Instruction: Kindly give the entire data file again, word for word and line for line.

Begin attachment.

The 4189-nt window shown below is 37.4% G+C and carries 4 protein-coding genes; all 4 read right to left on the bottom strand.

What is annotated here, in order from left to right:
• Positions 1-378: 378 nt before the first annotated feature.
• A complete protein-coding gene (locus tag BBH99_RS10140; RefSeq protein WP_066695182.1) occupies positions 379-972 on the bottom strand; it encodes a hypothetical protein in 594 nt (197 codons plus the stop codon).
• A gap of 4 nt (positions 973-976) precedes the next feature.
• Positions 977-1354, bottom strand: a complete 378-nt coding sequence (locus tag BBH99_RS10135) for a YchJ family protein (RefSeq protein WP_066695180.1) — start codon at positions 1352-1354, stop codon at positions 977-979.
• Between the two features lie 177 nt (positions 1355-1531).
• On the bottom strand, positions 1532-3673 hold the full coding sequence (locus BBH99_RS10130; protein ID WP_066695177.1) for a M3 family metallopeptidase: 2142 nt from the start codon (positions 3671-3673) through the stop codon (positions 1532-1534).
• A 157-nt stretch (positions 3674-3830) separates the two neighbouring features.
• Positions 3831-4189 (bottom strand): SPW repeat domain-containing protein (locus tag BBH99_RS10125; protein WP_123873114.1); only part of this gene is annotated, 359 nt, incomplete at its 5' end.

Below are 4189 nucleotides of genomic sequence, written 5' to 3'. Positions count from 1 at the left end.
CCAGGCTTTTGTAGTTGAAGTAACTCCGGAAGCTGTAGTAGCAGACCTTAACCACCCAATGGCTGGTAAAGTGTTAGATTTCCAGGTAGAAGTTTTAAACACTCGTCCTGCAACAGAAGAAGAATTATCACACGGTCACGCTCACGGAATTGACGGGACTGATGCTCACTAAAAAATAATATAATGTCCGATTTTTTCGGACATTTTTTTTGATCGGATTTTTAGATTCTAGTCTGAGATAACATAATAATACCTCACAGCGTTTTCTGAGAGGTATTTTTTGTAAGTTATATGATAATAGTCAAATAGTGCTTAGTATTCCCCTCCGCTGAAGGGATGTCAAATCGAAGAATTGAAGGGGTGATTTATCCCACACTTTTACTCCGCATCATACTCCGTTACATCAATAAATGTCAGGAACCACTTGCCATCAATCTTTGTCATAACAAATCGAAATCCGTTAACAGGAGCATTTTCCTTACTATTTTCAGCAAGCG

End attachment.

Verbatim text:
The 4189-nt window shown below is 37.4% G+C and carries 4 protein-coding genes; all 4 read right to left on the bottom strand.

What is annotated here, in order from left to right:
• Positions 1-378: 378 nt before the first annotated feature.
• A complete protein-coding gene (locus tag BBH99_RS10140; RefSeq protein WP_066695182.1) occupies positions 379-972 on the bottom strand; it encodes a hypothetical protein in 594 nt (197 codons plus the stop codon).
• A gap of 4 nt (positions 973-976) precedes the next feature.
• Positions 977-1354, bottom strand: a complete 378-nt coding sequence (locus tag BBH99_RS10135) for a YchJ family protein (RefSeq protein WP_066695180.1) — start codon at positions 1352-1354, stop codon at positions 977-979.
• Between the two features lie 177 nt (positions 1355-1531).
• On the bottom strand, positions 1532-3673 hold the full coding sequence (locus BBH99_RS10130; protein ID WP_066695177.1) for a M3 family metallopeptidase: 2142 nt from the start codon (positions 3671-3673) through the stop codon (positions 1532-1534).
• A 157-nt stretch (positions 3674-3830) separates the two neighbouring features.
• Positions 3831-4189 (bottom strand): SPW repeat domain-containing protein (locus tag BBH99_RS10125; protein WP_123873114.1); only part of this gene is annotated, 359 nt, incomplete at its 5' end.

Below are 4189 nucleotides of genomic sequence, written 5' to 3'. Positions count from 1 at the left end.
CCAGGCTTTTGTAGTTGAAGTAACTCCGGAAGCTGTAGTAGCAGACCTTAACCACCCAATGGCTGGTAAAGTGTTAGATTTCCAGGTAGAAGTTTTAAACACTCGTCCTGCAACAGAAGAAGAATTATCACACGGTCACGCTCACGGAATTGACGGGACTGATGCTCACTAAAAAATAATATAATGTCCGATTTTTTCGGACATTTTTTTTGATCGGATTTTTAGATTCTAGTCTGAGATAACATAATAATACCTCACAGCGTTTTCTGAGAGGTATTTTTTGTAAGTTATATGATAATAGTCAAATAGTGCTTAGTATTCCCCTCCGCTGAAGGGATGTCAAATCGAAGAATTGAAGGGGTGATTTATCCCACACTTTTACTCCGCATCATACTCCGTTACATCAATAAATGTCAGGAACCACTTGCCATCAATCTTTGTCATAACAAATCGAAATCCGTTAACAGGAGCATTTTCCTTACTATTTTCAGCAAGCG